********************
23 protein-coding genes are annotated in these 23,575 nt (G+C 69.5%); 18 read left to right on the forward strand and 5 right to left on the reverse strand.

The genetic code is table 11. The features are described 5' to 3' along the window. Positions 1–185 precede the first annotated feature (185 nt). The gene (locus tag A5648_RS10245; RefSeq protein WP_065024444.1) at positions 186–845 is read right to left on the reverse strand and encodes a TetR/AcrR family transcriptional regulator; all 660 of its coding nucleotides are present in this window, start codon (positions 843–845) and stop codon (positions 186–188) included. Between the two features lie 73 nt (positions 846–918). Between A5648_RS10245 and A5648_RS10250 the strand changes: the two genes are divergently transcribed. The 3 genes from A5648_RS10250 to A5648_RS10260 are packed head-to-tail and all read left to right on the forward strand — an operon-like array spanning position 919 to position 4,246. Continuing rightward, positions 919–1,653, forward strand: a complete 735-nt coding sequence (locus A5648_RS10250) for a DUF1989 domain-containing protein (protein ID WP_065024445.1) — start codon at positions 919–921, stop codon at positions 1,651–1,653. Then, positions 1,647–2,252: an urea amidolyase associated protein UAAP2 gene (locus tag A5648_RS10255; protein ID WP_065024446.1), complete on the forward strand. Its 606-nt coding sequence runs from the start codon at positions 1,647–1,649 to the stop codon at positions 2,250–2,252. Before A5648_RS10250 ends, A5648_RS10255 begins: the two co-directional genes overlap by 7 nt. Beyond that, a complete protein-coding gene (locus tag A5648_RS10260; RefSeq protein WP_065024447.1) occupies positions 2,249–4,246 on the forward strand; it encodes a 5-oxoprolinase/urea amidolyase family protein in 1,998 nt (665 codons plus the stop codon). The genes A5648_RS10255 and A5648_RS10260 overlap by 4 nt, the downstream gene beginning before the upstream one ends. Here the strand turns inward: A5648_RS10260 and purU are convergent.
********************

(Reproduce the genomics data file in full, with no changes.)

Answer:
23 protein-coding genes are annotated in these 23,575 nt (G+C 69.5%); 18 read left to right on the forward strand and 5 right to left on the reverse strand.

The genetic code is table 11. The features are described 5' to 3' along the window. Positions 1–185 precede the first annotated feature (185 nt). The gene (locus tag A5648_RS10245; RefSeq protein WP_065024444.1) at positions 186–845 is read right to left on the reverse strand and encodes a TetR/AcrR family transcriptional regulator; all 660 of its coding nucleotides are present in this window, start codon (positions 843–845) and stop codon (positions 186–188) included. Between the two features lie 73 nt (positions 846–918). Between A5648_RS10245 and A5648_RS10250 the strand changes: the two genes are divergently transcribed. The 3 genes from A5648_RS10250 to A5648_RS10260 are packed head-to-tail and all read left to right on the forward strand — an operon-like array spanning position 919 to position 4,246. Continuing rightward, positions 919–1,653, forward strand: a complete 735-nt coding sequence (locus A5648_RS10250) for a DUF1989 domain-containing protein (protein ID WP_065024445.1) — start codon at positions 919–921, stop codon at positions 1,651–1,653. Then, positions 1,647–2,252: an urea amidolyase associated protein UAAP2 gene (locus tag A5648_RS10255; protein ID WP_065024446.1), complete on the forward strand. Its 606-nt coding sequence runs from the start codon at positions 1,647–1,649 to the stop codon at positions 2,250–2,252. Before A5648_RS10250 ends, A5648_RS10255 begins: the two co-directional genes overlap by 7 nt. Beyond that, a complete protein-coding gene (locus tag A5648_RS10260; RefSeq protein WP_065024447.1) occupies positions 2,249–4,246 on the forward strand; it encodes a 5-oxoprolinase/urea amidolyase family protein in 1,998 nt (665 codons plus the stop codon). The genes A5648_RS10255 and A5648_RS10260 overlap by 4 nt, the downstream gene beginning before the upstream one ends. Here the strand turns inward: A5648_RS10260 and purU are convergent.